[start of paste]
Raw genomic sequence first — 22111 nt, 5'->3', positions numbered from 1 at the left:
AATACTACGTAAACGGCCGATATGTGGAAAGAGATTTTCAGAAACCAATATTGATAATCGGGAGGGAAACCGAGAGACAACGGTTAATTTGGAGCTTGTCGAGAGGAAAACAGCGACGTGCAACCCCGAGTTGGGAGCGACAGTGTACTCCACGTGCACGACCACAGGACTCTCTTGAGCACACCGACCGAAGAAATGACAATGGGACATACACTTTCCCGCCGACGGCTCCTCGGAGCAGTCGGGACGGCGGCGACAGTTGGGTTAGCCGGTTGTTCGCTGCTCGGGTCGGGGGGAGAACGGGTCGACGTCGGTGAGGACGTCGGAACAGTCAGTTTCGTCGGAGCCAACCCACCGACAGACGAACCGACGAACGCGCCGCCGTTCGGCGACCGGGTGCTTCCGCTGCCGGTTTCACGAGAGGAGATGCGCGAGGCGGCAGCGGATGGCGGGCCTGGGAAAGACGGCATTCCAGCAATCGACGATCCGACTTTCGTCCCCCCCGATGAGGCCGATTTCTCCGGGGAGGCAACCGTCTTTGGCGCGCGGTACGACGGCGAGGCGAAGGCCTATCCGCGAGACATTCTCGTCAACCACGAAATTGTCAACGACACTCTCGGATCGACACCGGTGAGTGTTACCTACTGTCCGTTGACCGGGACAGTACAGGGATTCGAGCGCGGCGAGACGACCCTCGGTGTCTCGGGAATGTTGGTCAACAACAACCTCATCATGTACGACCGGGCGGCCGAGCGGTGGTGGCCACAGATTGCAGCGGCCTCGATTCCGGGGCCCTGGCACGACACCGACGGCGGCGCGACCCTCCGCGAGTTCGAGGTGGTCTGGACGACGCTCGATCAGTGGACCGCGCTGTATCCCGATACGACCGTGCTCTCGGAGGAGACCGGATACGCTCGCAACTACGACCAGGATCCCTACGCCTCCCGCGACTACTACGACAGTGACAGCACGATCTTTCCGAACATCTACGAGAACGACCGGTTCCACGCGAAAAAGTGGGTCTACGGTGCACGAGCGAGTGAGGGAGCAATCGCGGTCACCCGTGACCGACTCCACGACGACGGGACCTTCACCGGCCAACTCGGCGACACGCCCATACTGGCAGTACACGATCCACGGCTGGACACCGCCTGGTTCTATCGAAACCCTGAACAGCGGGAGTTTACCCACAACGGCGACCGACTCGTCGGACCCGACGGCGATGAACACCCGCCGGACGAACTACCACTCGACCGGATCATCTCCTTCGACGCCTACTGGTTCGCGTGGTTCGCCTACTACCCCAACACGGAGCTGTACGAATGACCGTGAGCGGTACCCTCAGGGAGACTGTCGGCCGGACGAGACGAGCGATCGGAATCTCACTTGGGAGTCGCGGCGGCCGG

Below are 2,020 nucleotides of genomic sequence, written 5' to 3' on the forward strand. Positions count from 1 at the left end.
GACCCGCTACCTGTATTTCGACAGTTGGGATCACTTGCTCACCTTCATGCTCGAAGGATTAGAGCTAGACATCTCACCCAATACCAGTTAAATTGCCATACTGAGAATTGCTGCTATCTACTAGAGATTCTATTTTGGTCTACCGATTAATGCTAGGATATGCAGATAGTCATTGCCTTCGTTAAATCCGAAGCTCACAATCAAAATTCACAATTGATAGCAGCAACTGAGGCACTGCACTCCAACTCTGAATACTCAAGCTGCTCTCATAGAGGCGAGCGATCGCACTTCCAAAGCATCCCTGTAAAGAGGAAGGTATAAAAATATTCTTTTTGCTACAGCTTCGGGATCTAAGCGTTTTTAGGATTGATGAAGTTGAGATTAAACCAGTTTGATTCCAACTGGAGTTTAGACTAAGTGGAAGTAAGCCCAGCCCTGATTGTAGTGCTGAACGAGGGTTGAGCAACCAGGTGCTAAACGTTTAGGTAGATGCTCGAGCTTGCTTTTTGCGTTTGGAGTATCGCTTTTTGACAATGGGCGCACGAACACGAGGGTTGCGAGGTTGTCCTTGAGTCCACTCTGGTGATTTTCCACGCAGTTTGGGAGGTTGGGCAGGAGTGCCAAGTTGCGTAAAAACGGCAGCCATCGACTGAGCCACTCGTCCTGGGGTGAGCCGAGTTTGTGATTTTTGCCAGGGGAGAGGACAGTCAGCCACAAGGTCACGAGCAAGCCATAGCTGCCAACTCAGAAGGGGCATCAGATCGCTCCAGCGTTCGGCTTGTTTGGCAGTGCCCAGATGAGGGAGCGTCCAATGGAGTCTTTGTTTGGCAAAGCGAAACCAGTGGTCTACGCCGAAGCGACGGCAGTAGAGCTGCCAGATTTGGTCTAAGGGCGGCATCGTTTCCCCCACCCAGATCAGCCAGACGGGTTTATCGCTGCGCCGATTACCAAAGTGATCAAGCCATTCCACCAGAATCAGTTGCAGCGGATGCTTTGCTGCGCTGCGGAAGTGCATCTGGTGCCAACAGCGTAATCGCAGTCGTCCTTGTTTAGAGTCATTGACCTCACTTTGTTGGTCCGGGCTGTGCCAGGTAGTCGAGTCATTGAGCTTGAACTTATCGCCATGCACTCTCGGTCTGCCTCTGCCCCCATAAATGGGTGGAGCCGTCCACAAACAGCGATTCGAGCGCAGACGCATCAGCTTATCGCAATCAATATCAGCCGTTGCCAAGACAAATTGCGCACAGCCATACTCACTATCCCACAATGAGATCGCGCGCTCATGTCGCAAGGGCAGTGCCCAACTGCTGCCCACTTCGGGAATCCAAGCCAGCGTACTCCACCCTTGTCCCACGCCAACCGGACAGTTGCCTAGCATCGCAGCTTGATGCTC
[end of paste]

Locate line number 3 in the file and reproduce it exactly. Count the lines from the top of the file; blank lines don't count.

Below are 2,020 nucleotides of genomic sequence, written 5' to 3' on the forward strand. Positions count from 1 at the left end.